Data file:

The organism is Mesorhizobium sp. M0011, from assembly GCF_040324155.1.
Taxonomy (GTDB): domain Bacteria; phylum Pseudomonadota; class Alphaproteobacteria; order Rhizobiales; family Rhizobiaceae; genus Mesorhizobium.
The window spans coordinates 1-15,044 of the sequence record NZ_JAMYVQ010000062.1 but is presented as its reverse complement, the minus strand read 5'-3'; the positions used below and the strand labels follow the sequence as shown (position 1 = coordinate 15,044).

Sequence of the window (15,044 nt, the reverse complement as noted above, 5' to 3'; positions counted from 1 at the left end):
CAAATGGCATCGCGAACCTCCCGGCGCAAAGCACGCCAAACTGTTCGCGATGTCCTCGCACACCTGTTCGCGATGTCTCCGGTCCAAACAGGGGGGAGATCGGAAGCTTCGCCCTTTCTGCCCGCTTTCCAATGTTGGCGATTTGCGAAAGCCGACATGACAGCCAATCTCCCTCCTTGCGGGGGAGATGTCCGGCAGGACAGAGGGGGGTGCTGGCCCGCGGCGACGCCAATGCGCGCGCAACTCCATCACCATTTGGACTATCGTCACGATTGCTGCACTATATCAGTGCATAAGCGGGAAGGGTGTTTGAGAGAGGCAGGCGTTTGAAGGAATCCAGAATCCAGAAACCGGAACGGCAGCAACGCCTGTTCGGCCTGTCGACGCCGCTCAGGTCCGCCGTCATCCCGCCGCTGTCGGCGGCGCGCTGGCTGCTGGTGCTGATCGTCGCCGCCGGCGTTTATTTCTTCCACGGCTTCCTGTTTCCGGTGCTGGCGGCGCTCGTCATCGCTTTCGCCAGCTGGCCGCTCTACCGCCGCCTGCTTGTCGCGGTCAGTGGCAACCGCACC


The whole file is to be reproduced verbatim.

The organism is Mesorhizobium sp. M0011, from assembly GCF_040324155.1.
Taxonomy (GTDB): domain Bacteria; phylum Pseudomonadota; class Alphaproteobacteria; order Rhizobiales; family Rhizobiaceae; genus Mesorhizobium.
The window spans coordinates 1-15,044 of the sequence record NZ_JAMYVQ010000062.1 but is presented as its reverse complement, the minus strand read 5'-3'; the positions used below and the strand labels follow the sequence as shown (position 1 = coordinate 15,044).

Sequence of the window (15,044 nt, the reverse complement as noted above, 5' to 3'; positions counted from 1 at the left end):
CAAATGGCATCGCGAACCTCCCGGCGCAAAGCACGCCAAACTGTTCGCGATGTCCTCGCACACCTGTTCGCGATGTCTCCGGTCCAAACAGGGGGGAGATCGGAAGCTTCGCCCTTTCTGCCCGCTTTCCAATGTTGGCGATTTGCGAAAGCCGACATGACAGCCAATCTCCCTCCTTGCGGGGGAGATGTCCGGCAGGACAGAGGGGGGTGCTGGCCCGCGGCGACGCCAATGCGCGCGCAACTCCATCACCATTTGGACTATCGTCACGATTGCTGCACTATATCAGTGCATAAGCGGGAAGGGTGTTTGAGAGAGGCAGGCGTTTGAAGGAATCCAGAATCCAGAAACCGGAACGGCAGCAACGCCTGTTCGGCCTGTCGACGCCGCTCAGGTCCGCCGTCATCCCGCCGCTGTCGGCGGCGCGCTGGCTGCTGGTGCTGATCGTCGCCGCCGGCGTTTATTTCTTCCACGGCTTCCTGTTTCCGGTGCTGGCGGCGCTCGTCATCGCTTTCGCCAGCTGGCCGCTCTACCGCCGCCTGCTTGTCGCGGTCAGTGGCAACCGCACC